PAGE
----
258340 Mechanisms & capacity to reduce disparities: The abundant life health ministries initiative

Tuesday, October 30, 2012

Rena Pasick, DrPH , Comprehensive Cancer Center, University of California, San Francisco, San Francisco, CA
Galen Joseph, PhD , Department of Anthropology, History & Social Medicine, University of California, San Francisco, San Francisco, CA
Monica Allen, MPH, DrPH(c) , Comprehensive Cancer Center, University of California, San Francisco, San Francisco, CA
Michelle Moseley , Comprehensive Cancer Center, University of California, San Francisco, San Francisco
Susan Stewart, PhD , Division of Biostatistics, University of California-Davis, Davis, CA
Kirsten Bibbens-Domingo, PhD, MD, MAS , School of Medicine, University of California, San Francisco, San Francisco, CA
Marion DePuit, RN, BSN , Community Health Alliance Faith and Health Partnership, John Muir, Concord, CA
Gloria Brown, MPA , Mills Peninsula, African American Community Health Advisory Committee of San Mateo County, Burlingame, CA
Wilma Batiste , Faith Communities Committee, UCSF HDF Comprehensive Cancer Center, San Francisco, CA
Background: The UCSF Abundant Life Health Ministries Initiative (ALHMI) is part of an academic-faith partnership whose mission is fostering African American church health ministries as a means to reduce health disparities. AHLMI focuses on enhancing the capacity of churches to promote health through dissemination or development of evidence-based interventions designed specifically for the Black church. The purpose of this study is to elucidate the mechanisms of, and capacity for, sustained health interventions by health ministries in San Francisco Bay Area Black churches who have implemented “Body & Soul”, a proven effective intervention to increase consumption of fruits and vegetables. Methods: Our mixed methods study has three components: (1) Cross- sectional surveys administered at six-month intervals to measure changes in fruit and vegetable consumption, BMI and Body & Soul awareness among members of participating churches; (2) Comparative case studies, including qualitative interviews with pastors, health ministry leaders and health ministry members at each church; (3) Standard process evaluation procedures to measure program implementation. Results: Eleven churches of various sizes and denominations participated. Preliminary analyses of interviews with health ministry personnel suggest that expanded church capacity to deliver and sustain evidence-based health promotion interventions can be achieved through training and ongoing technical assistance. Process evaluation data showed churches regularly conducted health promotion events for church and community members. Conclusion: This study evaluates a capacity-building model for sustainability of health ministries. Preliminary data suggest that such a model can be a viable form of support for churches who wish to address health disparities.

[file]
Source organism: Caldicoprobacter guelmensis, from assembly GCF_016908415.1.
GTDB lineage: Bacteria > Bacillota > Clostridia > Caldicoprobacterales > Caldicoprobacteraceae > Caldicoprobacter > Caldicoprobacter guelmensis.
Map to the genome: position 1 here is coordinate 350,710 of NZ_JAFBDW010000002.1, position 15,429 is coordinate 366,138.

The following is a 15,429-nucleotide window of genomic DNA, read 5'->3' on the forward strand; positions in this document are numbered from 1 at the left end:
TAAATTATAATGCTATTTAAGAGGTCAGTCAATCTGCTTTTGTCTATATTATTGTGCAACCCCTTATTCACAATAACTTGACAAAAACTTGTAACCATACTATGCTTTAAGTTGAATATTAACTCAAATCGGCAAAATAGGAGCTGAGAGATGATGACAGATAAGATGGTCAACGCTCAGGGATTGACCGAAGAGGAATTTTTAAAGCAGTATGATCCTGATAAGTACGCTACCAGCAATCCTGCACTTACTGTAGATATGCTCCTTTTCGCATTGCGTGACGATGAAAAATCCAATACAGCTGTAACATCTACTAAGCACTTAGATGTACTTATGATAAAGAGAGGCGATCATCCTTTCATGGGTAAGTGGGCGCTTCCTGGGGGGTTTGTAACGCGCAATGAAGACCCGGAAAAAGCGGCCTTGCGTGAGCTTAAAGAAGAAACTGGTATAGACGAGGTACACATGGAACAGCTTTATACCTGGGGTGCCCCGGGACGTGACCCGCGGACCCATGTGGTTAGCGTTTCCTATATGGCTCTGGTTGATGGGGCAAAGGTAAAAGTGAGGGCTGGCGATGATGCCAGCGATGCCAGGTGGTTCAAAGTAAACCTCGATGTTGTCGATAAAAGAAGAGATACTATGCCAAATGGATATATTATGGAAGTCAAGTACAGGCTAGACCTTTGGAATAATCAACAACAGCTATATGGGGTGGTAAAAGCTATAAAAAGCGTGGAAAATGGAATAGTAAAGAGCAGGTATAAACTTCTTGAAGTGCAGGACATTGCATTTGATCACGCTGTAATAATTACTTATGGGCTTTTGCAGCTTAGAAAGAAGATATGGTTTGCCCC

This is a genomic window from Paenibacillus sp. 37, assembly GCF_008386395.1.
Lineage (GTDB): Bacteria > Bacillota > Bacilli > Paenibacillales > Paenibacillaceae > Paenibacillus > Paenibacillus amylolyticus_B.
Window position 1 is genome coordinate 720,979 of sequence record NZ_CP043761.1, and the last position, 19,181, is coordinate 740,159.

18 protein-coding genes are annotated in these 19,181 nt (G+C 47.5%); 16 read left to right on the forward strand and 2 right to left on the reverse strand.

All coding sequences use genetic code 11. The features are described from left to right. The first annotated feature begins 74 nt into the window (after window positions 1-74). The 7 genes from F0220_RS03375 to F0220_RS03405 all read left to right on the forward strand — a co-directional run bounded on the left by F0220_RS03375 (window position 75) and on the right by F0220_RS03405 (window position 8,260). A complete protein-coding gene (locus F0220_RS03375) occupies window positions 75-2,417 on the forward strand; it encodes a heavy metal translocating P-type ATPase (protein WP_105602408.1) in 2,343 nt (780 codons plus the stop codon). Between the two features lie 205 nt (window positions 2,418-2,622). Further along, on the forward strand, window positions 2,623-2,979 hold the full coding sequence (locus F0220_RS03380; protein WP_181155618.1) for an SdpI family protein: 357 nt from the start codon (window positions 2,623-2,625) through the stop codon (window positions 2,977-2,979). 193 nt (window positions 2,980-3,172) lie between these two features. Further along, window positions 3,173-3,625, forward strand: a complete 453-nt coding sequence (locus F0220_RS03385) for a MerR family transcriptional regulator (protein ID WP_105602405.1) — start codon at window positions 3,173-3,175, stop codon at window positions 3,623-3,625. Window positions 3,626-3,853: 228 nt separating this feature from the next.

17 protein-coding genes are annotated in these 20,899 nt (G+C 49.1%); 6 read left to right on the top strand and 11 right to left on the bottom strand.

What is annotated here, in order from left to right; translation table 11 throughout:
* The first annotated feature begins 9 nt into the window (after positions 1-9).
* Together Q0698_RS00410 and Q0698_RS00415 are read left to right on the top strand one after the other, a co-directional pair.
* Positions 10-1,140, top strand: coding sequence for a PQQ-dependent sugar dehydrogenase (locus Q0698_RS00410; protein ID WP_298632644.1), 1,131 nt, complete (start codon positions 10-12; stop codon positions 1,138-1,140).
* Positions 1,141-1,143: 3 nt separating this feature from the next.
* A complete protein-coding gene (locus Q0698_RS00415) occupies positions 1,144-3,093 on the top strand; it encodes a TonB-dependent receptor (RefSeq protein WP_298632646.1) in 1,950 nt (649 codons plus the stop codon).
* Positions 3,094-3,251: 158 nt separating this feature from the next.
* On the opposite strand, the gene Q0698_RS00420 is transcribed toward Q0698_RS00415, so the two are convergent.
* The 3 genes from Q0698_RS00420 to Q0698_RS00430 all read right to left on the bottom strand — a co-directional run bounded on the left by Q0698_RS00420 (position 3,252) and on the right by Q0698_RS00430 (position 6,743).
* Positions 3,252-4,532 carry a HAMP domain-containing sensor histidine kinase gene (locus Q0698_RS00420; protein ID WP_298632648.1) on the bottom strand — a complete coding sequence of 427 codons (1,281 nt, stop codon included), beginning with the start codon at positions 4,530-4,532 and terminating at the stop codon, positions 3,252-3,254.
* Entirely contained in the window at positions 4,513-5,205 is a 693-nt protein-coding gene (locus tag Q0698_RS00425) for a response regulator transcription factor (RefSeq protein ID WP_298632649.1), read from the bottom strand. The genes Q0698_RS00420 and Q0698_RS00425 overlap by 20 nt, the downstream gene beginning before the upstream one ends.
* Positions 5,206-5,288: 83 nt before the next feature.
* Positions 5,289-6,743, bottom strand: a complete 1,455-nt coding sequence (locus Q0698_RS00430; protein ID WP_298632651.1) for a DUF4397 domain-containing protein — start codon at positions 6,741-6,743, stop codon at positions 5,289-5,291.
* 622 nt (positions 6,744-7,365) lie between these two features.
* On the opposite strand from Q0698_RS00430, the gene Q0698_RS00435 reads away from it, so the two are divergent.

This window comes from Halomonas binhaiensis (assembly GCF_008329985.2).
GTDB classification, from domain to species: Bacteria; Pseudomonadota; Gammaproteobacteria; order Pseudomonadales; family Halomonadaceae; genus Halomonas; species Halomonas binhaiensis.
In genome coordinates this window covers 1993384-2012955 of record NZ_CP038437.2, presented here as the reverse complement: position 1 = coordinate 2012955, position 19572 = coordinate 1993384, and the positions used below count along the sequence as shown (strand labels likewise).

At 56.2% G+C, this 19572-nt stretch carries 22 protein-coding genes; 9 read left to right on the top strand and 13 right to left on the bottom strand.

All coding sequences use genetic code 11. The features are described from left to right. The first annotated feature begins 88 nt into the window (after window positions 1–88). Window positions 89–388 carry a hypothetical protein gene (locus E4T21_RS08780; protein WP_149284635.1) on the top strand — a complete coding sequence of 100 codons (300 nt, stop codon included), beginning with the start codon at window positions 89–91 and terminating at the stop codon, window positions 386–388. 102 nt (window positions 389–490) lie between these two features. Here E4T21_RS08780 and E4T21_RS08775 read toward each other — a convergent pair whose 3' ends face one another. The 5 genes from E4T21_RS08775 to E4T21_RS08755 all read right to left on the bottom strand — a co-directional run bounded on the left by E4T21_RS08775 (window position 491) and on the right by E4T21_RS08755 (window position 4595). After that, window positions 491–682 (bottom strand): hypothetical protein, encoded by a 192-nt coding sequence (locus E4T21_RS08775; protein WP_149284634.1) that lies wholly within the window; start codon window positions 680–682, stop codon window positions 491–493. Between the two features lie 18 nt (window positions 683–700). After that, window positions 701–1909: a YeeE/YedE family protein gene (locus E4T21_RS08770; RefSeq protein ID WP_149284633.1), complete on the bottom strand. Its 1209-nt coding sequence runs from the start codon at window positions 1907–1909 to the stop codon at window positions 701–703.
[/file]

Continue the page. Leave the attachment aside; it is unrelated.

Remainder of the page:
Learning Areas:
Administer health education strategies, interventions and programs
Planning of health education strategies, interventions, and programs

Learning Objectives:
1. Discuss the capacity of churches to promote healthy behaviors in the African American community. 2. Identify methods to expand and sustain the capacity of churches to promote health and reduce health disparities

Keywords: Faith Community, Community-Based Health Promotion

Presenting author's disclosure statement:

Qualified on the content I am responsible for because: I am the Principle Investigator on the study.
Any relevant financial relationships? No

I agree to comply with the American Public Health Association Conflict of Interest and Commercial Support Guidelines, and to disclose to the participants any off-label or experimental uses of a commercial product or service discussed in my presentation.